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Siraj Syed

Siraj Syed is the India Correspondent for and a member of FIPRESCI, the International Federation of Film Critics. He is a Film Festival Correspondent since 1976, Film-critic since 1969 and a Feature-writer since 1970. 



Raavan ki Ramayan: Puneet Issar dominates like a colossus

Raavan ki Ramayan: Puneet Issar dominates like a colossus

Coconut Theatre and The Films and Theatre Society, staged the play Raavan Ki Ramayan, in two-acts, in Mumbai, on the 5th of May. The venue, Bal Gandharv Rang Mandir, Bandra West, used to be a popular location for rehearsals, and even stagings, back in the 70s and 80s. A couple of years ago, it threw its doors open again to events and plays. The play was revived after one and a half-year with back to back shows, schedules at 5 and 8 pm. I caught the 8 pm show, which was delayed by a whole hour.

With local Radio Jockey Anmol exhorting the audience to cheer on, the refurbished play presented an enhanced set, new costumes and additional dialogue. Writer-director Atul Satya Koushik has had a successful runs of his plays Chakravyuh, Draupadi, Wo Lahore and others. His plays Arjun ka Beta and Bade Shehar ke Log are some promising contributions to original play writing in India. He has also been able to come up with some remarkable adaptations of classic Indian and foreign literature, in the form of Koobar aur Kaaki, Kaali Shalwar and Animal Farm. Founder, President of the Delhi-based Films and Theatre Society, from October 2009 to the present, he is a writer, director, curator and theatre trainer.

Casting has always been the USP of Atul’s plays, as he brings celebrities from films and TV to theatre, besides theatre veterans themselves. He has already made Nitish Bharadwaj, Kiran Kumar, Kashmira Shah, Rakesh Bedi, Avtar Gill and Himani Shivpuri act in his plays. Similarly in this play, actor Puneet Issar, who played the iconic character of Duryodhana in B. R. Chopra’s TV epic of the 80s, Mahabharata, is essaying the role of Raavan.

Raavan Ki Ramayan relaunch is a re-look at the historical chapters from the Hindu holy book, Ramayan, from the point of view of those who lost the war, and never got a chance to narrate their side of story. A virtuous king, of a prosperous kingdom, is outraged at the ravaged modesty of his sister at the hands of Ram and Lakshman, and sets out for a dignified revenge against them. But he falls for the defiance and audacity of an abducted woman, his captive and Tam’s wife Seeta, and ultimately throws his kingdom into a great war, against the will of many of his ministers, including his eldest son and his wise wife, Mandodari. The war within him transposes him against the questions of his wife, sons, Gods and ancestors, and the war outside ultimately becomes the eternal war of Sur (exalted, like Ram, a Thakur) and Asur (lowly, like Raavan, although he was a half-Brahmin), with high stakes from history on both sides.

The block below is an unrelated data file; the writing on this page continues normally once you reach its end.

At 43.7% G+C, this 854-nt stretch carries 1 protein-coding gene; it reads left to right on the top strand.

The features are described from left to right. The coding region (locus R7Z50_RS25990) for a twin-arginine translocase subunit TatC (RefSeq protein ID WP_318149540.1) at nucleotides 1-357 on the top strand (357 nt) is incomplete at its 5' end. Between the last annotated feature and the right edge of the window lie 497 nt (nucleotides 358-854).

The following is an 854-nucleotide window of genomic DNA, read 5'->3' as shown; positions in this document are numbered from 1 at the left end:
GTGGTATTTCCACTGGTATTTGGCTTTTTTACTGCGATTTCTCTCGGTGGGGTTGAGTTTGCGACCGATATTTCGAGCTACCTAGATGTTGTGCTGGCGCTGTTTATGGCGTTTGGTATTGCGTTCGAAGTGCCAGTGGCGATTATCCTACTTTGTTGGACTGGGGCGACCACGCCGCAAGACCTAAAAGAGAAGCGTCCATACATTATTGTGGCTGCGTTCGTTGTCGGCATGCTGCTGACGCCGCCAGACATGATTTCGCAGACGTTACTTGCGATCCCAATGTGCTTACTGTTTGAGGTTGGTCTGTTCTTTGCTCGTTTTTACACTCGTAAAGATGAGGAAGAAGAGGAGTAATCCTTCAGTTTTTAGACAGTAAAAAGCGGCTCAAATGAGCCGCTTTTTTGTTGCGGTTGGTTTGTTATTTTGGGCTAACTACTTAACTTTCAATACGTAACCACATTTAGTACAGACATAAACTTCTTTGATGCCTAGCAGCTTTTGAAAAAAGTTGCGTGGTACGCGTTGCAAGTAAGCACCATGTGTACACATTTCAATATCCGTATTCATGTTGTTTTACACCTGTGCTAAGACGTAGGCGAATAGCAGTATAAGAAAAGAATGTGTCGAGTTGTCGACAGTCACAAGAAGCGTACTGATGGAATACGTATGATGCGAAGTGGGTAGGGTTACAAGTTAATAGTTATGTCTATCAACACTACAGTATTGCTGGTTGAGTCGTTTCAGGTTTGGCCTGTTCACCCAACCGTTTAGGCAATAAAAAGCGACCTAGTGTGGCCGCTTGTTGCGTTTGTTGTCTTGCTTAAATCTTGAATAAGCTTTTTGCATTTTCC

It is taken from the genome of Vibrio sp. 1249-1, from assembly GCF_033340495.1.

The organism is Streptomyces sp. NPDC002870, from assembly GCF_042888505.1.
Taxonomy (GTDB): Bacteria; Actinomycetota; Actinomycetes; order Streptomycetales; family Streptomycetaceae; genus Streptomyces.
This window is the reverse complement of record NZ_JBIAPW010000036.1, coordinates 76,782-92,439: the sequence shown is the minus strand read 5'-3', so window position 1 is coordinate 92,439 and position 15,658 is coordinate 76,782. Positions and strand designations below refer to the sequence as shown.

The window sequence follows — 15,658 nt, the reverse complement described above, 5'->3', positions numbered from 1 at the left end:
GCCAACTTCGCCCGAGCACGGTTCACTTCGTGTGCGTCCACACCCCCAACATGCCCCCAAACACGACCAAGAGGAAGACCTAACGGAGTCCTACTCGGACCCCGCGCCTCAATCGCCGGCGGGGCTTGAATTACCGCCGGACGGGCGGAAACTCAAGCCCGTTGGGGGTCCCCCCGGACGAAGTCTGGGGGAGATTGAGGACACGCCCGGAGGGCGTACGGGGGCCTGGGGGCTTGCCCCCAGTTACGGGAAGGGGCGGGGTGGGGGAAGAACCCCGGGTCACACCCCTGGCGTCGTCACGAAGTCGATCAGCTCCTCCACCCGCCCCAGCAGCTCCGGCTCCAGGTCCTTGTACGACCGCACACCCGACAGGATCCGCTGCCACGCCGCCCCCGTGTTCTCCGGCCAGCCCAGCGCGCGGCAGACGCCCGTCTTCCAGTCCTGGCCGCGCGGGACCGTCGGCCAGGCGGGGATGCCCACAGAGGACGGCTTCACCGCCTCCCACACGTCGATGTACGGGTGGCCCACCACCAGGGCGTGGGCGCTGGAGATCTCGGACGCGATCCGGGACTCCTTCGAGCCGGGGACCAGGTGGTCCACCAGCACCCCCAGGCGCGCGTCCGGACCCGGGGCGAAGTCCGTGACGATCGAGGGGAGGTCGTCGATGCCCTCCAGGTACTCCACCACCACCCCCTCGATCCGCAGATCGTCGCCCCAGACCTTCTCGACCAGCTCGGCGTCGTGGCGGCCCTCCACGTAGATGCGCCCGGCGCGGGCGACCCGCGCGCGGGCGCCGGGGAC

Written in verse, with a judicious mix of Sanskritised Hindi and simple Urdu/Hindustani, the script did let you guess the next rhyme of some couplets occasionally, but cleverly used reverse techniques of antonym first and synonym later on many other occasions. Some of the fade outs could have been better executed. Multi-platform setting allowed a panoramic view, but putting Surpanakha right in front while all the actors she spoke to behind her could have been better blocked. Spaces were better utilised when Shiv roamed around the jungle locale, being the ‘vagabond’ he was. Seeta is shown wearing the same dress throughout her captivity, though she is held as a VIP. Also, the outrage of Raavan’s clan when Surpanakha returned with her breasts, ears and nose chopped off by the Ram-Lakshman duo, should have been far greater. The Ram-Raavan clash lacks sparks.

Lighting was commendable, with various colours faithfully recreated, especially in the use of the diffused and split ray lights. Set Design and Light Design were the handiwork of director Atul Satya Koushik himself, while the crisp delivery of all the artistes, especially Puneet Issar, was by Adnan Muzammil. Costumes and make-up were imaginative. There was very little humour and it only worked in bits.

In the cast were

Ram - Gaurav Jakhu

Seeta - Latika Jain

Shiva - Bhanu Pratap Singh

Mandodari - Nishtha Paliwal

Meghnad - Tarun Dang

Atikaay - Bharat Sharma

Sumali - Sachin Joshi

Kuber - Reyaz Ashraf

All did a creditable job.

But it was Puneet Issar, who has worked in films since the 70s, who strode the stage like a man possessed. The gravel in his natural voice was exploited to perfection, his physique towered above everybody else, and his costume did him full justice. Raza Murad is a popular choice when it comes to voice-overs, on account of his natural grains. Here, however, he excelled himself, because high-flown Hindi does not come naturally to him.

Atul Satya Koushik is a director to watch for. I, for one, am keen on seeing how he handles contemporary subjects.

Rating: ****

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About Siraj Syed

Syed Siraj
(Siraj Associates)

Siraj Syed is a film-critic since 1970 and a Former President of the Freelance Film Journalists' Combine of India.

He is the India Correspondent of and a member of FIPRESCI, the international Federation of Film Critics, Munich, Germany

Siraj Syed has contributed over 1,015 articles on cinema, international film festivals, conventions, exhibitions, etc., most recently, at IFFI (Goa), MIFF (Mumbai), MFF/MAMI (Mumbai) and CommunicAsia (Singapore). He often edits film festival daily bulletins.

He is also an actor and a dubbing artiste. Further, he has been teaching media, acting and dubbing at over 30 institutes in India and Singapore, since 1984.

Bandra West, Mumbai


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